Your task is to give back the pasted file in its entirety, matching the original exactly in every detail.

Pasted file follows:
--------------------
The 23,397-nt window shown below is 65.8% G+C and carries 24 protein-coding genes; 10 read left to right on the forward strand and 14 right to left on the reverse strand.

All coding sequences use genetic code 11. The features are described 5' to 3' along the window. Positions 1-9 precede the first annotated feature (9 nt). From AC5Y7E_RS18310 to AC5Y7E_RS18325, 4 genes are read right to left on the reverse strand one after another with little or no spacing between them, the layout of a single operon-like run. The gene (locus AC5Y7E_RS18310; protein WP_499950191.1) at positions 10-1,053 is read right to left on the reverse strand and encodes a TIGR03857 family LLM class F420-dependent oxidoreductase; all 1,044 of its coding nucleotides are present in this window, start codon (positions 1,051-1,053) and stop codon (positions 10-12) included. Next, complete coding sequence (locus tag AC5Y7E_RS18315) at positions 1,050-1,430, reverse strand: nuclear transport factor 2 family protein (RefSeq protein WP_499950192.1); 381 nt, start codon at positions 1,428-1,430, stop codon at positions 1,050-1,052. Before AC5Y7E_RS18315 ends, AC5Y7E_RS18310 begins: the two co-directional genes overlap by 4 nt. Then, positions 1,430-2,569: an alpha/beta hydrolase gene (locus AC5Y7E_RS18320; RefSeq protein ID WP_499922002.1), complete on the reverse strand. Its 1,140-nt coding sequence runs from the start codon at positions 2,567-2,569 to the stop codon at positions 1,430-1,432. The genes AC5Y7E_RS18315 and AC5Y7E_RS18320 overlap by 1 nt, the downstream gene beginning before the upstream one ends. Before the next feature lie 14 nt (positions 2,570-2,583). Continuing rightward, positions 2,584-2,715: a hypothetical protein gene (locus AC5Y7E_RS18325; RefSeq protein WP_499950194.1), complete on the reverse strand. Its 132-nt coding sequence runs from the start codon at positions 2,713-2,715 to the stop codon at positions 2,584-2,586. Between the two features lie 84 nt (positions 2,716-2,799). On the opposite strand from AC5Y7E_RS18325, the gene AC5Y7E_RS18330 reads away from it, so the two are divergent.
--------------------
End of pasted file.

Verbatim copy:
The 23,397-nt window shown below is 65.8% G+C and carries 24 protein-coding genes; 10 read left to right on the forward strand and 14 right to left on the reverse strand.

All coding sequences use genetic code 11. The features are described 5' to 3' along the window. Positions 1-9 precede the first annotated feature (9 nt). From AC5Y7E_RS18310 to AC5Y7E_RS18325, 4 genes are read right to left on the reverse strand one after another with little or no spacing between them, the layout of a single operon-like run. The gene (locus AC5Y7E_RS18310; protein WP_499950191.1) at positions 10-1,053 is read right to left on the reverse strand and encodes a TIGR03857 family LLM class F420-dependent oxidoreductase; all 1,044 of its coding nucleotides are present in this window, start codon (positions 1,051-1,053) and stop codon (positions 10-12) included. Next, complete coding sequence (locus tag AC5Y7E_RS18315) at positions 1,050-1,430, reverse strand: nuclear transport factor 2 family protein (RefSeq protein WP_499950192.1); 381 nt, start codon at positions 1,428-1,430, stop codon at positions 1,050-1,052. Before AC5Y7E_RS18315 ends, AC5Y7E_RS18310 begins: the two co-directional genes overlap by 4 nt. Then, positions 1,430-2,569: an alpha/beta hydrolase gene (locus AC5Y7E_RS18320; RefSeq protein ID WP_499922002.1), complete on the reverse strand. Its 1,140-nt coding sequence runs from the start codon at positions 2,567-2,569 to the stop codon at positions 1,430-1,432. The genes AC5Y7E_RS18315 and AC5Y7E_RS18320 overlap by 1 nt, the downstream gene beginning before the upstream one ends. Before the next feature lie 14 nt (positions 2,570-2,583). Continuing rightward, positions 2,584-2,715: a hypothetical protein gene (locus AC5Y7E_RS18325; RefSeq protein WP_499950194.1), complete on the reverse strand. Its 132-nt coding sequence runs from the start codon at positions 2,713-2,715 to the stop codon at positions 2,584-2,586. Between the two features lie 84 nt (positions 2,716-2,799). On the opposite strand from AC5Y7E_RS18325, the gene AC5Y7E_RS18330 reads away from it, so the two are divergent.